Stories about Women & Gender from January, 2008
Lou from Saudi Arabia reports that her country will establish a women's rights group.
Saudi women are now given a chance to show off their sportsmanship, according to Muneeb, who says that female Saudi women football players staged their first public match.
Ultra Violet on the increasing instances of divorce in India, what it means in terms of autonomy for women and perspectives on divorce.
In Martinique, Le Blog de Moi doesn't know whether to vomit or dying laughing from some of the online commentary surrounding the European Court of Human Rights’ decision to condemn France [Fr] for refusing to allow homosexual adoption.
Razeno informs [Fa] us that “Women Magazine” after being published for 16 years,was banned by Iranian government today,on 28th of January.The blogger says that this magazine published an article about “martyrdom seekers”. Article's title was “they go to be killed in order to kill”.You can see the cover of the...
Hip Hop Grandmom writes a post defending the idea of arranged marriages.
Bangladesh from our view writes on the issue of dowry system in the country.
“Before moving to Bahrain I had never touched my eyebrows,” writes Bint Battuta, who has since caved in to pressure and religiously follows threaders around.
El Naar links to an article which discusses Saudi Arabia's plan to allow female drivers.
The World Economic Forum´s annual meeting of political and business leaders is taking place between January 23rd and January 27th in Davos, Switzerland. This year, common people can participate in this forum by giving their ideas to make the world a better place and posting it on the YouTube video sharing site.
Dan McMinn returns to Ukraine and resumes blogging at Orange Ukraine; one of his first posts is on two Ukrainian women politicians: Yulia Tymoshenko and Raisa Bohatyryova.
From Kuwait, Fonzy sheds light on labour statistics in the oil-rich country – where women make up 42 per cent of the work force.
Since July Nari Jibon Project staff and students have posted more than 170 articles (in both Bangla and English). Today we feature their stories about their livelihoods and their perspectives about poverty, emancipation and importance of education for women.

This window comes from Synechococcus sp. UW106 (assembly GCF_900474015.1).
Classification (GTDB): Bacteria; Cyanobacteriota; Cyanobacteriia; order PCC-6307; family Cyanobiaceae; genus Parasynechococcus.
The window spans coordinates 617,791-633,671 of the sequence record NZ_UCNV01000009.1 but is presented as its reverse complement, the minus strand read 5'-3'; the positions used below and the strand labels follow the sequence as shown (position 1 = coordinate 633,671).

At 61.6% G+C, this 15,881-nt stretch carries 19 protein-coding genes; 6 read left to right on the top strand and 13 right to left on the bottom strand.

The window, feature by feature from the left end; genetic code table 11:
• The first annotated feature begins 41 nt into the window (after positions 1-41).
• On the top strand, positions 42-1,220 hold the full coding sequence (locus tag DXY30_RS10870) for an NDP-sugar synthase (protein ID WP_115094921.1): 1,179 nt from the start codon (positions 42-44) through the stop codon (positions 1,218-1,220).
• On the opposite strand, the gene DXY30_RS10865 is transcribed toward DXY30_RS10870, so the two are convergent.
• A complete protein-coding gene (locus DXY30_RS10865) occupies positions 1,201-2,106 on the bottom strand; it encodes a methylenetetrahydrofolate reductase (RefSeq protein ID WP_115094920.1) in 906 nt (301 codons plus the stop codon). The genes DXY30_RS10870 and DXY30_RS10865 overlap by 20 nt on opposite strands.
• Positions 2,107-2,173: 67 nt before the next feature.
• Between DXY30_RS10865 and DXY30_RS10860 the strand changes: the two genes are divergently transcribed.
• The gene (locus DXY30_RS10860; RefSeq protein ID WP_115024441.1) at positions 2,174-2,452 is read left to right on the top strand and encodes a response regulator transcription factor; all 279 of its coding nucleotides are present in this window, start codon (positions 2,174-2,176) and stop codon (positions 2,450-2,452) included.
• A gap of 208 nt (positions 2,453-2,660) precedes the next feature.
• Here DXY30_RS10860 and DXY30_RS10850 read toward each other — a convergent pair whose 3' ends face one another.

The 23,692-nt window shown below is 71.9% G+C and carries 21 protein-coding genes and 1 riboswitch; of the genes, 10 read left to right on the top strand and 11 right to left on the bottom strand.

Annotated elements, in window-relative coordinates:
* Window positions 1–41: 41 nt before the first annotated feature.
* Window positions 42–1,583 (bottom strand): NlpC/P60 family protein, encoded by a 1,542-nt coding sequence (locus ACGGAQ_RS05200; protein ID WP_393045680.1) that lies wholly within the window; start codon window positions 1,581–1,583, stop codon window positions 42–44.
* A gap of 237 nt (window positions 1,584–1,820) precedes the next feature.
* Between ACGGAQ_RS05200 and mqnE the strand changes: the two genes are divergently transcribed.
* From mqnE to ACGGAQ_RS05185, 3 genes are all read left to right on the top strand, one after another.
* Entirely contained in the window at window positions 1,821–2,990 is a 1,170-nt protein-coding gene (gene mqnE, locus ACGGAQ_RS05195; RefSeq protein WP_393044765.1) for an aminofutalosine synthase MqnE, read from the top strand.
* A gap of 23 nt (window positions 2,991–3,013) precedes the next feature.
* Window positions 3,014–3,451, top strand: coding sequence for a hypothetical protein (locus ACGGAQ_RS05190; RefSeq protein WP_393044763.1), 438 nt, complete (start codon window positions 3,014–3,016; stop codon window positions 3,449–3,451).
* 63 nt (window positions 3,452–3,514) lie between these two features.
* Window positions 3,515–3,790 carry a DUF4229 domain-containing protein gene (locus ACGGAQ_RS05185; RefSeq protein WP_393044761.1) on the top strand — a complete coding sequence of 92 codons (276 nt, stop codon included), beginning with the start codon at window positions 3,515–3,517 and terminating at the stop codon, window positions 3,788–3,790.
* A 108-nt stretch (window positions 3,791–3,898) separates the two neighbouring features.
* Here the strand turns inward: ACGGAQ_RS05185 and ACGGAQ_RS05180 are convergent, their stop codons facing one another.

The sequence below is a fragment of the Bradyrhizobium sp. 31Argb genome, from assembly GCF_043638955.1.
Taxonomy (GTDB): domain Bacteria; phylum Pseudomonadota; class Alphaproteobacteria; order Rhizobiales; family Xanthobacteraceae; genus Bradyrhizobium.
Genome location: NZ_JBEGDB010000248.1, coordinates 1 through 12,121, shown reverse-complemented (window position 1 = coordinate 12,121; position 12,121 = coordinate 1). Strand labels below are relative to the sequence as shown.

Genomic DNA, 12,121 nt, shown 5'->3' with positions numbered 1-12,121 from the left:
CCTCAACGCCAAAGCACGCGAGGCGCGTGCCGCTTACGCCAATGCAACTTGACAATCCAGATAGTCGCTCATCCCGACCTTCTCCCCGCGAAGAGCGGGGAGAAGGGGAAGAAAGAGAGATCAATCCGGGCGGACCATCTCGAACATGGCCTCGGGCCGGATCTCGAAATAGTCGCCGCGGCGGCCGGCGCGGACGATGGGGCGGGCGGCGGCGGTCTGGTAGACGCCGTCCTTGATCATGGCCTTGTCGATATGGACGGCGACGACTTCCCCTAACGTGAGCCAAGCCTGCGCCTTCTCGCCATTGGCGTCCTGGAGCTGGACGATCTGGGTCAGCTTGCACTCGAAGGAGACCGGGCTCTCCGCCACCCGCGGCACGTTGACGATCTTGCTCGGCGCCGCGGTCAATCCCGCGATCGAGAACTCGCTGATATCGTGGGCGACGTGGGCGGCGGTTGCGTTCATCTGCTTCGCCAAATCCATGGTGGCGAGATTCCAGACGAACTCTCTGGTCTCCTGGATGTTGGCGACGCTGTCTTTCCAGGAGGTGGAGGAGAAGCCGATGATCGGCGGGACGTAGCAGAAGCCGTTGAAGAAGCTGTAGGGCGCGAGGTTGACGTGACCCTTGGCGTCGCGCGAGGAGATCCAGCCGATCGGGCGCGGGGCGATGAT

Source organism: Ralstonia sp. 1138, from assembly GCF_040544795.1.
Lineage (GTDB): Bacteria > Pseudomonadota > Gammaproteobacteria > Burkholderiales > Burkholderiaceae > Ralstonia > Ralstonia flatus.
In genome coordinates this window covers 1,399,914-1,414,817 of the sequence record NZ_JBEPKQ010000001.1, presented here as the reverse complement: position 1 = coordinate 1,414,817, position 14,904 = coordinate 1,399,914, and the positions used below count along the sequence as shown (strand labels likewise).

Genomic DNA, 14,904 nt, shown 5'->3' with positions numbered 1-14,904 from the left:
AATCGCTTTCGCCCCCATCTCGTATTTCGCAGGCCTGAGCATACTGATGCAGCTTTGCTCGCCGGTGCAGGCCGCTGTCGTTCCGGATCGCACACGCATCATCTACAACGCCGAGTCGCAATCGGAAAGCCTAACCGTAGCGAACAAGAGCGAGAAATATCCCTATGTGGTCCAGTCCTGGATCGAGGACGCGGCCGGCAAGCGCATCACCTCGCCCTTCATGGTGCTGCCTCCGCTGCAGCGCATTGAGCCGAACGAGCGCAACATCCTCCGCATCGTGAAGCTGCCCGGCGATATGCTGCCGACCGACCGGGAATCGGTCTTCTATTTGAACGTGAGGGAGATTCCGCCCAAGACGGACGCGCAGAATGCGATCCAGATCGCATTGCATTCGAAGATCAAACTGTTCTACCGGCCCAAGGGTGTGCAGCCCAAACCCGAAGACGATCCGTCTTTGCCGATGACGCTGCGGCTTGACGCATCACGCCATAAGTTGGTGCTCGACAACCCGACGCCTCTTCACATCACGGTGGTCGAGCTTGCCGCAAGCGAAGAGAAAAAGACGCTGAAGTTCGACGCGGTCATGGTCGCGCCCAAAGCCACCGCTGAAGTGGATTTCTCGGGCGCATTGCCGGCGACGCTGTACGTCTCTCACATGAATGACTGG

Genderstan sheds light on women in Kyrgyzstan working as seamstresses in very harsh conditions — in small rooms stuffed with sewing machines and people, sewing day and night for prices like a couple of dollars for a piece of easy-made clothes.
Ben links to a few stories discussing Nadira Alieva’s new London theatre show, in which she recounts her life before and after she met ex-ambassador to Uzbekistan Craig Murray.
head start reacts to a post that seems to assume that women in India don't have a sex life after the age of 40.
Bahraini Mahmood Al Yousif brings us the story of Maya, whose marriage in India and conversion into Hinduism led the Bahraini authorities to confiscate her passport.
Bahraini political activist Abduljalil Al Singace reposts an open letter sent to Bahrain's King Hamad from Frontline, who express their deep concern following an attack on women during a demonstration at the Prosecutor's Office on 25 December 2007.
Cheese-on-bread! says: “Mottley created history since she is the first female Opposition Leader in Barbados”.
Jamie from Two Koreas blogs about women organizations’ petition against the newly elected president Lee Myung Bak's plan to close the ministry of Gender Equality and Family.
Juliana Rincón provides some hypotheses as to why there are more male bloggers, than female bloggers in Colombia [es].